Lamellar ichthyosis, the skin condition that causes constant skin shedding
Lamellar ichthyosis is a rare genetic condition that affects the skin. Read about this autosomal recessive disorder is evident at birth and present throughout life.
Lamellar ichthyosis is a rare skin condition that is present at birth and continues throughout a lifetime. It bears other names like 'collodion baby', ichthyosis congenital, and autosomal recessive congenital ichthyosis.
Its names are related to its symptoms and that it is genetic and an autosomal recessive disorder. A baby with this condition is born encased in a collodion membrane, which sheds within 10 to 14 days.
After shedding the membrane, skin with generalized scaling and variable redness would be revealed. Typically, the scaling makes the skin look like that of a fish, but in some cases, it would appear fine or smooth (platelike).
Causes of lamellar ichthyosis
Mutations in the TGM1 gene cause about 90 percent of cases of lamellar ichthyosis. The TGM1 gene is the gene that provides instructions for making the enzyme transglutaminase 1.
Transglutaminase is found in cells of the epidermis. It is involved in forming the cell envelope (a structure surrounding skin cells and helping to form a protective barrier between the body and the external environment).
There are also a few cases where lamellar ichthyosis would be caused by mutations of some other genes aside from the TGM1 gene.
It is generally inherited as an autosomal recessive disorder. This means to develop this disease, both parents must pass one abnormal copy of the disease gene to the baby.
Symptoms of lamellar ichthyosis
Babies with lamellar ichthyosis are usually born with a clear, waxy, shiny skin layer called 'collodion membrane'. Hence, these babies are called 'collodion babies'.
This membrane sheds later, after about two weeks; thus, revealing the red scaly skin underneath, which looks like fish skin. Signs and symptoms also vary in children. A baby with lamellar ichthyosis could experience the following:
- Loss of fluid (dehydration)
- Difficulty in feeding
- Unstable body temperature
- Breathing problems
- Skin or body infections
Older children like Jagannath (the young Indian boy), with this skin condition, lamellar ichthyosis, may experience these symptoms:
- Large scales covering most parts of the body
- Hair loss
- The decreased ability or inability to sweat, which causes sensitivity to heat
- Thickened skin on the soles of the feet and palms of the hands
- Abnormal finger and toenails
Is lamellar ichthyosis life-threatening?
Lamellar ichthyosis is not life-threatening. However, it is a condition that causes severe disfiguring of the human body or looks.
For the affected patients, lamellar ichthyosis can cause considerable psychological stress.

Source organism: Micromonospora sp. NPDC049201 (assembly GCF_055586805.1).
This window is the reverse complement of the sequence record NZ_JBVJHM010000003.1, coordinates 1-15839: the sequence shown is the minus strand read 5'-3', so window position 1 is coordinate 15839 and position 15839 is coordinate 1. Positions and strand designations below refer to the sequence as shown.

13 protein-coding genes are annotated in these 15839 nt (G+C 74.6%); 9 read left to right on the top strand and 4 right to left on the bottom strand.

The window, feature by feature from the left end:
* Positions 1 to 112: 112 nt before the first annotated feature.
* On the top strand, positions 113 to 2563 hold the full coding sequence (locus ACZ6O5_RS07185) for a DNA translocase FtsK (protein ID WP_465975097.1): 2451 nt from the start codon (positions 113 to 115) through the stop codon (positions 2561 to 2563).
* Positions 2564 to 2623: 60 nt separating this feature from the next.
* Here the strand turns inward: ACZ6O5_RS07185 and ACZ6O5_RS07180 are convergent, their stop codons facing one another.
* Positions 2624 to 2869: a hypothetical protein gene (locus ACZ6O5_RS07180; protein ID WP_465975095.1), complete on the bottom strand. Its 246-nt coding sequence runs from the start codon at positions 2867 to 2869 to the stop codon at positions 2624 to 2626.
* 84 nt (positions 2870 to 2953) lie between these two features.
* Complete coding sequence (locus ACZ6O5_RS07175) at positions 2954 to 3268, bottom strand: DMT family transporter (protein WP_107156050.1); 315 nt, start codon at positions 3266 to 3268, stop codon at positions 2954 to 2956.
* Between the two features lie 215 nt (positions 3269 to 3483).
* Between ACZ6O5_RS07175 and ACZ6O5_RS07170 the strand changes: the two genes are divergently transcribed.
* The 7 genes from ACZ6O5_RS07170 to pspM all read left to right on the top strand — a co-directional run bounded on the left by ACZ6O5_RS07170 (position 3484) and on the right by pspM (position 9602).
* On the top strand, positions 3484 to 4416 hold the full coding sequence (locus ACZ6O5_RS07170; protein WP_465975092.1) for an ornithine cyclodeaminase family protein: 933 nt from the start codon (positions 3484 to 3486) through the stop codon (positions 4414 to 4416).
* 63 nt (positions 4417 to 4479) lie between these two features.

Is there a cure or treatment for lamellar ichthyosis?
It is unfortunate that currently, there is no permanent cure for lamellar ichthyosis. However, management procedures help support the affected people based on the signs and symptoms each person experiences.
For infants, they are mostly kept in a moist environment, like an isolette (incubator) and kept away from anything that will expose them to infections.
Using petrolatum-based creams have also helped keep their skin supple, soft and hydrated.
For older children who experience the formation of large scales on their skin, treatments that promote thinning and peeling of the outermost layer of the skin cells (stratum corneum) are often advised.
Such treatment may include taking long baths, using lubricants and keratolytic agents like urea preparations and alpha-hydroxy acid. Use of topical or oral retinoids might also help those who their skin is extremely affected.
Lamellar ichthyosis life expectancy
Many would wonder "what is the life expectancy of individuals with lamellar ichthyosis?" Do these children with this rare condition survive?
The fact is that lamellar ichthyosis is often stable over a lifetime with occasional periods of exacerbation.
The condition also causes impairment to growth due to a defective skin permeability barrier. But, lamellar ichthyosis is generally not life-threatening, and life expectancy is normal.
People with ichthyosis live relatively normal, productive lives. Before now, babies born with the most severe form of ichthyosis known as Harlequin ichthyosis survived just about the first few days of life.
But, with recent advancements in medicine and neonatal care, harlequin infants now survive and live quite productive and fulfilling lives. Harlequin ichthyosis life expectancy can now be said to be normal.
Lamellar ichthyosis skin condition is genetic and it is not contagious.
Is lamellar ichthyosis painful?
Because lamellar ichthyosis usually presents with skin disfiguration, people often believe that it must be painful.
In lamellar ichthyosis, there is often exfoliation of skin in clumps or plates. The scaling skin often leaves out brownish or reddish skin underneath, but the lamellar ichthyosis disorder is usually not painful.
Is lamellar ichthyosis genetic?
Lamellar ichthyosis is a genetic condition. However, it is inherited as an autosomal recessive disease. This means both your mother and father will have to pass on an abnormal copy of the gene responsible for the condition to you before you can develop it.